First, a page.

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The Bank and The Burgoyne

Bank of Montpelier's Impact on Local Banking History
Residents of Bear Lake county have discussed the Butch
Cassidy bank robbery for years with varied endings. Not
unlike fishermen's boastings, tales of the exact amount of
Butch's loot will be haggled over for years. Besides Butch's
notorious Montpelier heist, it is interesting to note the other
contributions that the "Bank of Montpelier" lent to the Bear
Lake history. "The Bank of Montpelier" was established a
centennial ago in April 1891 with G.C. Gray. The bank
received the first Idaho state charter and opened doors in the
building that Mountain Litho presently occupies.

The bank moved west and across Washington Street and
built a brick building in the early 1900's. Severe financial
problems arose in the 1920's which closed its doors, forcing
the need for immediate alternative banking. After many
months and several meetings, the Eccles-Browning Bank
based in Ogden, Utah opened for business at the same
brick building in August 1925.

Eccles-Browning Bank later changed its name to Find
Security Bank of Montpelier. The new bank continued to
use the first charter of the state of Idaho throughout the
1930's until the First Security Banking system received a
national charter. When First Security Bank vacated the
February 1963. Tri-State Bank & Trust began banking
operations in the building until it merged with Zions Bank in 1997.

Although Butch probably will be best
known for making the "Bank of Montpelier"
notable, Montpelier's first bank continues to
have a profound impact on Bear Lake's
banking history,

Burgoyne Hotel
Research and photographs from 1908 show
the old Y.M.C.A. building that was built by
Edward Burgoyne in 1889. John Newton
Downing purchased the building from
Edward Burgoyne in 1901. Mr. Downing
remodeled it and named it the Burgoyne
Hotel. He operated it for years. By 1916, it was moved around
the corner and a red brick building was built in its place.

Downing joined this new red brick building to the
adjacent gray stone building, added a lobby, and the two
buildings became the new Burgoyne Hotel. The new hotel was
beautiful and efficiently run. After Downing died, his grandson Paul Newton Richardson ran the
hotel. In the late 1950's the hotel was purchased by Cliff Jewell and J. Rodney Ream. They
modernized the hotel and built several apartments in it. It operated primarily as a hotel for railroaders.
Most nights, its 88 rooms were all filled.

Burgoyne Cafe
The Burgoyne Cafe was a part of the original
Burgoyne Hotel, built in 1915. Jim McKee was
one of the early owners and the cafe was highly
patronized by railroad men and was also a
favorite of local residents. One of the famous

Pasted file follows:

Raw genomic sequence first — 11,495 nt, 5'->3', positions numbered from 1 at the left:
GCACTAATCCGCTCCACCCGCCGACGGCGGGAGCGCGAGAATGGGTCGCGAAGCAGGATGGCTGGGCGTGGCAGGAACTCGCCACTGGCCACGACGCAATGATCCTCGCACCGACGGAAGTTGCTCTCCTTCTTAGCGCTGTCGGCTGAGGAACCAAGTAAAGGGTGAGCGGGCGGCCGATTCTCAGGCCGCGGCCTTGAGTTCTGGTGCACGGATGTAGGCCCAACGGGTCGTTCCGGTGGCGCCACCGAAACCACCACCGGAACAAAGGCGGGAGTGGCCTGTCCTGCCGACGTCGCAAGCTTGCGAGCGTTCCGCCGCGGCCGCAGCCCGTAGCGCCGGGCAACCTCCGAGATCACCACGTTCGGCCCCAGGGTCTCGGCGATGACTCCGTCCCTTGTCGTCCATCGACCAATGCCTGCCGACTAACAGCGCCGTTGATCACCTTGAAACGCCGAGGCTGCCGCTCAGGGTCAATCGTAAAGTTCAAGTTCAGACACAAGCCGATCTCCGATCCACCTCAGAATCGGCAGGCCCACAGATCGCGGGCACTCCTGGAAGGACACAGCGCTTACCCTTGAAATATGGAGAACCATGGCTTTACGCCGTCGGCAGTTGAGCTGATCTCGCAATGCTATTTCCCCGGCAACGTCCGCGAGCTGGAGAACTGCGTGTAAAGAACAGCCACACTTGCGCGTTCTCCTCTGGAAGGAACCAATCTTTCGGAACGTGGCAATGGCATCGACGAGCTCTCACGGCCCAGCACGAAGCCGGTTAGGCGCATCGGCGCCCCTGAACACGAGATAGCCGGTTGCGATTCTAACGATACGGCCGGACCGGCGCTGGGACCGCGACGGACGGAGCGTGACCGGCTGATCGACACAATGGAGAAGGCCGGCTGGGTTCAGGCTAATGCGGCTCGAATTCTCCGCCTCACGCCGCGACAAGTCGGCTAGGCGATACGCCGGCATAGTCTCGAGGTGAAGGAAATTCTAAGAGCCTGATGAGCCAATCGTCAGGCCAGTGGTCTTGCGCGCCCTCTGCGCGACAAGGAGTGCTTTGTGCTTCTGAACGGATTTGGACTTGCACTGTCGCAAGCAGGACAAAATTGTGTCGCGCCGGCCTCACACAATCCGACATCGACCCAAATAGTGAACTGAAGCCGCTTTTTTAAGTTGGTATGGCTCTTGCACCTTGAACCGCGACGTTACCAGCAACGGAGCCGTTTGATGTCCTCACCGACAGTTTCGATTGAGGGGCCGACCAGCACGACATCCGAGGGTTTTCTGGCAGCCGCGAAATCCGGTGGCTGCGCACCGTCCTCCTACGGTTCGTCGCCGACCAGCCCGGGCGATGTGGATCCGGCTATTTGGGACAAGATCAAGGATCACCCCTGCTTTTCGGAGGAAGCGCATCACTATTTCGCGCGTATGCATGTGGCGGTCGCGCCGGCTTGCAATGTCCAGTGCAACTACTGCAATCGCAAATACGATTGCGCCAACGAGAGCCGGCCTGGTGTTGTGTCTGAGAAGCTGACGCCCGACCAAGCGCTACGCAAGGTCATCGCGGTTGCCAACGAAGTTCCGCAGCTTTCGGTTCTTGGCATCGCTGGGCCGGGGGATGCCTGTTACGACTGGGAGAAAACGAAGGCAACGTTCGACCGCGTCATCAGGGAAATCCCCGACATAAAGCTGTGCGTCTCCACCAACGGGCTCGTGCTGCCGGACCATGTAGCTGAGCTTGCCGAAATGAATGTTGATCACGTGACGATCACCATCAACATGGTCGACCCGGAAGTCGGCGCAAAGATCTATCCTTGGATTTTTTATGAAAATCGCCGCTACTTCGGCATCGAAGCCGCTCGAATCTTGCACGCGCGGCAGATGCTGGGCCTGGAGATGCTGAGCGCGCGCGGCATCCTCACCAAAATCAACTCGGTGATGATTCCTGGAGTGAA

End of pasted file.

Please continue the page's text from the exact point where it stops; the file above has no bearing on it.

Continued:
events that occured in the cafe happened on
February 4, 1922

Gustafas Thanos and his partner attempted
a payroll robbery at the coal miners in Oakley. Wyoming. The robbers escaped and spent the night
at the Burgoyne Hotel in room #26. The next morning as the robbers sat down for breakfast in the
Burgoyne Cafe, police chief John Hillier tried to arriest them. Thanos, in the ensuing gun battle
emptied his gun. Both bandits were shot and killed resisting arrest.

Burgoyne Pharmacy
The Burgoyne Parmacy was part of the Burgoyne Hotel complex. The complex included the
pharmacy, the hotel and the cafe in the east wing. Paul and Louise Adams
founded the Shakespearean Festival in Cedar City. Utah.

The pharmacy was famous for its soda foundain. The soda fountain
counter was a meeting place for well-dressed ladies of the time.
Those same ladies frequented the jewelry store next door. Many
of the old timers in the community bought their wedding rings
there. They knew it as the Kammerath Jewelry Store.

[Picture Captions]

"...Butch Cassidy probably will
be best known for making the
Bank of Montpelier notable.."

This Bank of Montpelier vault still
esists in the basement of Zions Bank.

Built as a bank in 1910, the building continues
into the new century as a full service bank.

Burgoyne Hotel—picture taken circa 1916

Taken circa 1908

North side of Washington Street includes the Burgoyne buildings—picture taken in 2005

The Burgoyne family
had several business
enterprises throughout
town. This cash
register from one of
the Burgoyne stores is
currently located at
the Rails & Trails
Museum in

Sponsors: Greater Bear Lake Valley Chamber of Commerce, Montpelier Gem Community Team, Daughters of Utah Pioneers, The Bear Lake County Historical Society, USDA Rural Development Agency & Utach Power, History reseach by Jo Ann Fernsworth & Steve Allred.

Don't miss the rest of our virtual tour of Montpelier, Idaho in 893 images.